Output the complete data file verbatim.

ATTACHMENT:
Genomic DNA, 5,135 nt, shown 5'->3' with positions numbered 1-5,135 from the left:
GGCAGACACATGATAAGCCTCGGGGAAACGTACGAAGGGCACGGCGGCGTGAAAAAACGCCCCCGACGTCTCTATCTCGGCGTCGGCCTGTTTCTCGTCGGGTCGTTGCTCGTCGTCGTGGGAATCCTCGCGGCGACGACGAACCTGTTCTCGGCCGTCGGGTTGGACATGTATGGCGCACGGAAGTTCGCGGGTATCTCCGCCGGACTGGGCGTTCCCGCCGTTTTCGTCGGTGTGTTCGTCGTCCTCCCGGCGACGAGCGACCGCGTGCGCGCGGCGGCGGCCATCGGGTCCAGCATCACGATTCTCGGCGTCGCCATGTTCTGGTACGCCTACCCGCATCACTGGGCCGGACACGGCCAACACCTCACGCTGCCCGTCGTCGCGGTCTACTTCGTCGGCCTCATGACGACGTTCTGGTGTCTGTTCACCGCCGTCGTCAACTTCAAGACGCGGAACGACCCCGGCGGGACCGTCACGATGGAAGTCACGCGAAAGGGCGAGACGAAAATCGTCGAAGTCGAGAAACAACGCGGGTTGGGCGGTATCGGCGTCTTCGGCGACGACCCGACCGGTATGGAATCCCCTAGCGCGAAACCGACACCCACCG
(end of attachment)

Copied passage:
Genomic DNA, 5,135 nt, shown 5'->3' with positions numbered 1-5,135 from the left:
GGCAGACACATGATAAGCCTCGGGGAAACGTACGAAGGGCACGGCGGCGTGAAAAAACGCCCCCGACGTCTCTATCTCGGCGTCGGCCTGTTTCTCGTCGGGTCGTTGCTCGTCGTCGTGGGAATCCTCGCGGCGACGACGAACCTGTTCTCGGCCGTCGGGTTGGACATGTATGGCGCACGGAAGTTCGCGGGTATCTCCGCCGGACTGGGCGTTCCCGCCGTTTTCGTCGGTGTGTTCGTCGTCCTCCCGGCGACGAGCGACCGCGTGCGCGCGGCGGCGGCCATCGGGTCCAGCATCACGATTCTCGGCGTCGCCATGTTCTGGTACGCCTACCCGCATCACTGGGCCGGACACGGCCAACACCTCACGCTGCCCGTCGTCGCGGTCTACTTCGTCGGCCTCATGACGACGTTCTGGTGTCTGTTCACCGCCGTCGTCAACTTCAAGACGCGGAACGACCCCGGCGGGACCGTCACGATGGAAGTCACGCGAAAGGGCGAGACGAAAATCGTCGAAGTCGAGAAACAACGCGGGTTGGGCGGTATCGGCGTCTTCGGCGACGACCCGACCGGTATGGAATCCCCTAGCGCGAAACCGACACCCACCG